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The Daily Wildcat

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The Daily Wildcat

The Daily Wildcat


    Column: Inequality affects state legislatures

    A recently published report by Standard & Poor’s stated that income inequality is starting to cause state governments some serious financial heartache.

    As the wealthy spend less than other socioeconomic groups, they reduce potential sales tax revenue. They are often more able to protect their income from income taxes.

    This is causing the age-old dilemma of raising taxes or cutting revenue to bite back with a vengeance. Without a consistent flow of tax revenue, funding for investments like education, healthcare and infrastructure is put in jeopardy.

    According to Standard & Poor’s study, income inequality has slowed the economic recovery following the Great Recession of 2008-09. Of the money earned in 2012, more than 22 percent went to the top 1 percent of income earners. This share has more than doubled since 1979. From 1950-79, there was a 9.97 percentage growth in state tax revenue, while in the first decade of the 2000s, it only grew at 3.62 percent.

    Hardliners on the right and left have their disparate and very familiar prescriptions for a solution. But there is an important question in all of this: How do we grasp the multifaceted issue of income inequality in America? What are the concrete, short-term consequences, and how do we address them?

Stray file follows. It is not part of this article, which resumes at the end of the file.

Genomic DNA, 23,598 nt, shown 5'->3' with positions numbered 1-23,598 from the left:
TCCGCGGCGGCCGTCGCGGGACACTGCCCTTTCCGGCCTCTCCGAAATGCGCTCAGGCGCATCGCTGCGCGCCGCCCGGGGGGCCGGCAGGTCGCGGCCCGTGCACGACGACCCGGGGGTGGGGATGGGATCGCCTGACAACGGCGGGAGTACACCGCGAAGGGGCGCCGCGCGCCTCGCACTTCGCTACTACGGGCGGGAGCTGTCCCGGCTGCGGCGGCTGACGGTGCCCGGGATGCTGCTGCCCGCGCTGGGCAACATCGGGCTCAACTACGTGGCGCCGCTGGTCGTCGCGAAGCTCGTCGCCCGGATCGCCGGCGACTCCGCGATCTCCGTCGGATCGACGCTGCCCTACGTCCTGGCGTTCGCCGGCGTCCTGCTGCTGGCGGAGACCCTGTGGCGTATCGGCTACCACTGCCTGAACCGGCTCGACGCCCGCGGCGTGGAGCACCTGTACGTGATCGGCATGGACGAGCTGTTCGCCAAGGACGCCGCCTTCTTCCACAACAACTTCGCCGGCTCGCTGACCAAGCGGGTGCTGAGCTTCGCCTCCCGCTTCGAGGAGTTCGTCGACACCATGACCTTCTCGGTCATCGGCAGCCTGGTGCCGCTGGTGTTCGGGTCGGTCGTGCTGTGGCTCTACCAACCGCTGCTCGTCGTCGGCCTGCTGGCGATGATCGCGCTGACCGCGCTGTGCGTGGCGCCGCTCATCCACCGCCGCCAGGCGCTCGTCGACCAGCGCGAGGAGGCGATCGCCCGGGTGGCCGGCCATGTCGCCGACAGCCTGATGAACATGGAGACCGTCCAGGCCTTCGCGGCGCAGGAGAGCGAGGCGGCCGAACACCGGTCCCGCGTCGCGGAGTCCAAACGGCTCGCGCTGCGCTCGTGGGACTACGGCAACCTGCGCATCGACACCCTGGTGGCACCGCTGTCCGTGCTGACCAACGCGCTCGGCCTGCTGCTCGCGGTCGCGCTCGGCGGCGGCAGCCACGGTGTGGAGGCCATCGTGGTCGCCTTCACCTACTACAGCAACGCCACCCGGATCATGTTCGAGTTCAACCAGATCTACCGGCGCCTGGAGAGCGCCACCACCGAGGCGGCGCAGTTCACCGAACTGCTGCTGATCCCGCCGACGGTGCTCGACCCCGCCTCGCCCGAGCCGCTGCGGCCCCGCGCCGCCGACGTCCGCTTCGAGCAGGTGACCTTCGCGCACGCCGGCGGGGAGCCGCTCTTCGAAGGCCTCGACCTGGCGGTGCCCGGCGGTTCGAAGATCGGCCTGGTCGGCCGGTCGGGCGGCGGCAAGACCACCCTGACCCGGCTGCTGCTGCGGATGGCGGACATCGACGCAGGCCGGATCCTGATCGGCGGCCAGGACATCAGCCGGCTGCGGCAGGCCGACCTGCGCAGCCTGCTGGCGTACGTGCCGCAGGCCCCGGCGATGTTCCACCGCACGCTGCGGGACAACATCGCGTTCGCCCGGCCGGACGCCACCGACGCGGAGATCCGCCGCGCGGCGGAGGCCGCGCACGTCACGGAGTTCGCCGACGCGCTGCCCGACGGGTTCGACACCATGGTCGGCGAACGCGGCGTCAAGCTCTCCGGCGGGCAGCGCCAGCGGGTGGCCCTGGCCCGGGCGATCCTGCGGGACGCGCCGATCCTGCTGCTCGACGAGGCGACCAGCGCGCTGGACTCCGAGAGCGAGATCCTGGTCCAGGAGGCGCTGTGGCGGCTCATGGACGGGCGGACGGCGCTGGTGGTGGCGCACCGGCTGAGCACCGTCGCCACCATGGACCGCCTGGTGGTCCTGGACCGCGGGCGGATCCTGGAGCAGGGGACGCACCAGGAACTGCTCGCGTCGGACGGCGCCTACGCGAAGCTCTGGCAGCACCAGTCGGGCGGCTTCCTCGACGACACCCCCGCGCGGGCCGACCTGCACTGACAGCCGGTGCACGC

More liberal states like California have raised taxes, from personal income to sales, significantly over the past several years. While nobody “likes” taxes, they bring out an effect that is needed.

    For example, much of the top 1 percent’s wealth comes from stocks and investments. Perhaps governments should start taxing stocks and investments. Maybe this will cause the super-rich to remember that there are others struggling to make it at the bottom. Or perhaps this will motivate the super-rich to invest in the bottom, voluntarily. After all, this is where much of the super-rich’s money comes from. Or maybe it will cut the flow of investment, since, you know, we’re taxing investment income now. Who knows? Predicting what irrational humans will do is never easy. Needless to say, taxing blindly is probably not a prudent thing to do.

    Or perhaps one ought to look at how exactly people are spending their money. For example, Washington state has started to tax Netflix, dating centers and Turkish baths. Maybe states should look at what they do and do not tax.

    Wherever we look, it is important to know that any solution must keep in mind a very important precept: Fighting income inequality shouldn’t be about making rich people poorer. Instead, we should be about making more poor people richer. Disincentivizing the rich is a great way to disincentivize creativity and all the great things we enjoy in a capitalist economy like ours.

    Nonetheless, there is no reason to stop people from thinking about creative solutions. For anxious state lawmakers and policy makers, this is just one other reason to realize how big of an issue income inequality really is. It’s not the abstract realm of Thomas Piketty’s “Capital in the Twenty-First Century,” or presidential election rhetoric. The concentration of wealth in this country has direct consequences on state legislatures and their ability to fund the local programs we all enjoy.

    And if the result of that is a tax on Netflix, I think every college student should be paying attention.

    — Casey Hoyack is a philosophy, polictics, economics and law senior. Follow him @Hoyack_

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